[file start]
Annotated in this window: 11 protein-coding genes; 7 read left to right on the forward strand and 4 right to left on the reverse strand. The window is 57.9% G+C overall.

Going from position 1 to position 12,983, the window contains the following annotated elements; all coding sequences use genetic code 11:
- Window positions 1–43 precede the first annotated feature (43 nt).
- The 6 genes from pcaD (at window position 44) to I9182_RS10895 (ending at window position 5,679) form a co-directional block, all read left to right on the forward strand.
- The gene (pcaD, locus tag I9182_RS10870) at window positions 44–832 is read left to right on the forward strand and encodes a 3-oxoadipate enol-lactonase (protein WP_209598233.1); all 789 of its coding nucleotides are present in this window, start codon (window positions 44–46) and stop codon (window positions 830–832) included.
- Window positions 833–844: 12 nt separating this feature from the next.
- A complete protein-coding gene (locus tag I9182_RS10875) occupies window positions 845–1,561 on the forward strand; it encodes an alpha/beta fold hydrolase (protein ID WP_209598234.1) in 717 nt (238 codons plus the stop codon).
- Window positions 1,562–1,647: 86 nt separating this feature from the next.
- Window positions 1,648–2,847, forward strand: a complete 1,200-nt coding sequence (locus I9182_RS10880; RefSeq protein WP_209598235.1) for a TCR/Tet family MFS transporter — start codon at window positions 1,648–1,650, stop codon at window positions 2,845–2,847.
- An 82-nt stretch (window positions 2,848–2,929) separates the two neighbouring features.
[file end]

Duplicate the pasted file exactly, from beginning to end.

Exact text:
Annotated in this window: 11 protein-coding genes; 7 read left to right on the forward strand and 4 right to left on the reverse strand. The window is 57.9% G+C overall.

Going from position 1 to position 12,983, the window contains the following annotated elements; all coding sequences use genetic code 11:
- Window positions 1–43 precede the first annotated feature (43 nt).
- The 6 genes from pcaD (at window position 44) to I9182_RS10895 (ending at window position 5,679) form a co-directional block, all read left to right on the forward strand.
- The gene (pcaD, locus tag I9182_RS10870) at window positions 44–832 is read left to right on the forward strand and encodes a 3-oxoadipate enol-lactonase (protein WP_209598233.1); all 789 of its coding nucleotides are present in this window, start codon (window positions 44–46) and stop codon (window positions 830–832) included.
- Window positions 833–844: 12 nt separating this feature from the next.
- A complete protein-coding gene (locus tag I9182_RS10875) occupies window positions 845–1,561 on the forward strand; it encodes an alpha/beta fold hydrolase (protein ID WP_209598234.1) in 717 nt (238 codons plus the stop codon).
- Window positions 1,562–1,647: 86 nt separating this feature from the next.
- Window positions 1,648–2,847, forward strand: a complete 1,200-nt coding sequence (locus I9182_RS10880; RefSeq protein WP_209598235.1) for a TCR/Tet family MFS transporter — start codon at window positions 1,648–1,650, stop codon at window positions 2,845–2,847.
- An 82-nt stretch (window positions 2,848–2,929) separates the two neighbouring features.